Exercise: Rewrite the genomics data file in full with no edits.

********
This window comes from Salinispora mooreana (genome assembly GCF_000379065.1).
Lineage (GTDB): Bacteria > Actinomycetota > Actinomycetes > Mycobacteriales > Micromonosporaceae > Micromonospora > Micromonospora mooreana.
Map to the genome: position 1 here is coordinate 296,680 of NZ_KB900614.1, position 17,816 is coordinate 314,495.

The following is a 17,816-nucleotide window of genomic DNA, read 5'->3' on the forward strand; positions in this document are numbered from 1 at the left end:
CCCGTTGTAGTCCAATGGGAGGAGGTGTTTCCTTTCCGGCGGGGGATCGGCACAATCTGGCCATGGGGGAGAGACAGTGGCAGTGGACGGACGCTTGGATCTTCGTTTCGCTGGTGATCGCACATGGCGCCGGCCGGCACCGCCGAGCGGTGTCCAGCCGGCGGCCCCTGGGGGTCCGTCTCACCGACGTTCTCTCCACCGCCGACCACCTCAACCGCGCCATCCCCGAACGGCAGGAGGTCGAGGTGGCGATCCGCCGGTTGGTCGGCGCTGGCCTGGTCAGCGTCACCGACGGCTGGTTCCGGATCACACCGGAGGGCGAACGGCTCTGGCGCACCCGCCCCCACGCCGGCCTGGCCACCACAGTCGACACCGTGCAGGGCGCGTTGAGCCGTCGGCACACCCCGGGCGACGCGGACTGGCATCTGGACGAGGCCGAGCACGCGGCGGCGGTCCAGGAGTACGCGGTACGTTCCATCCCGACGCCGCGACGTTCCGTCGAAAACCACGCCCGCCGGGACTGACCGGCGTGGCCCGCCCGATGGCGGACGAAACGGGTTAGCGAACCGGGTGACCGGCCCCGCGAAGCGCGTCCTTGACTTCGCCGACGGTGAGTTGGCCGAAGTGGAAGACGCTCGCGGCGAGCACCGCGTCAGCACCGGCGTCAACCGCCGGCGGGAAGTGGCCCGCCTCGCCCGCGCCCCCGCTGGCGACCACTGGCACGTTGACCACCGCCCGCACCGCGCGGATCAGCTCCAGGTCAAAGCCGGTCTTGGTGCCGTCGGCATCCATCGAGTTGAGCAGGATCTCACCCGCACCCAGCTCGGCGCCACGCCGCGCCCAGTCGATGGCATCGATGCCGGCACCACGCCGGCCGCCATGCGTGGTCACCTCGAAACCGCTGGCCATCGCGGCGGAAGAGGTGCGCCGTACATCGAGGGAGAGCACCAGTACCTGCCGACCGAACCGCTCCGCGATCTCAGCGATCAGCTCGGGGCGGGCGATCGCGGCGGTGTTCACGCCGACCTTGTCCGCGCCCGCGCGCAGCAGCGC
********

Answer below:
This window comes from Salinispora mooreana (genome assembly GCF_000379065.1).
Lineage (GTDB): Bacteria > Actinomycetota > Actinomycetes > Mycobacteriales > Micromonosporaceae > Micromonospora > Micromonospora mooreana.
Map to the genome: position 1 here is coordinate 296,680 of NZ_KB900614.1, position 17,816 is coordinate 314,495.

The following is a 17,816-nucleotide window of genomic DNA, read 5'->3' on the forward strand; positions in this document are numbered from 1 at the left end:
CCCGTTGTAGTCCAATGGGAGGAGGTGTTTCCTTTCCGGCGGGGGATCGGCACAATCTGGCCATGGGGGAGAGACAGTGGCAGTGGACGGACGCTTGGATCTTCGTTTCGCTGGTGATCGCACATGGCGCCGGCCGGCACCGCCGAGCGGTGTCCAGCCGGCGGCCCCTGGGGGTCCGTCTCACCGACGTTCTCTCCACCGCCGACCACCTCAACCGCGCCATCCCCGAACGGCAGGAGGTCGAGGTGGCGATCCGCCGGTTGGTCGGCGCTGGCCTGGTCAGCGTCACCGACGGCTGGTTCCGGATCACACCGGAGGGCGAACGGCTCTGGCGCACCCGCCCCCACGCCGGCCTGGCCACCACAGTCGACACCGTGCAGGGCGCGTTGAGCCGTCGGCACACCCCGGGCGACGCGGACTGGCATCTGGACGAGGCCGAGCACGCGGCGGCGGTCCAGGAGTACGCGGTACGTTCCATCCCGACGCCGCGACGTTCCGTCGAAAACCACGCCCGCCGGGACTGACCGGCGTGGCCCGCCCGATGGCGGACGAAACGGGTTAGCGAACCGGGTGACCGGCCCCGCGAAGCGCGTCCTTGACTTCGCCGACGGTGAGTTGGCCGAAGTGGAAGACGCTCGCGGCGAGCACCGCGTCAGCACCGGCGTCAACCGCCGGCGGGAAGTGGCCCGCCTCGCCCGCGCCCCCGCTGGCGACCACTGGCACGTTGACCACCGCCCGCACCGCGCGGATCAGCTCCAGGTCAAAGCCGGTCTTGGTGCCGTCGGCATCCATCGAGTTGAGCAGGATCTCACCCGCACCCAGCTCGGCGCCACGCCGCGCCCAGTCGATGGCATCGATGCCGGCACCACGCCGGCCGCCATGCGTGGTCACCTCGAAACCGCTGGCCATCGCGGCGGAAGAGGTGCGCCGTACATCGAGGGAGAGCACCAGTACCTGCCGACCGAACCGCTCCGCGATCTCAGCGATCAGCTCGGGGCGGGCGATCGCGGCGGTGTTCACGCCGACCTTGTCCGCGCCCGCGCGCAGCAGCGC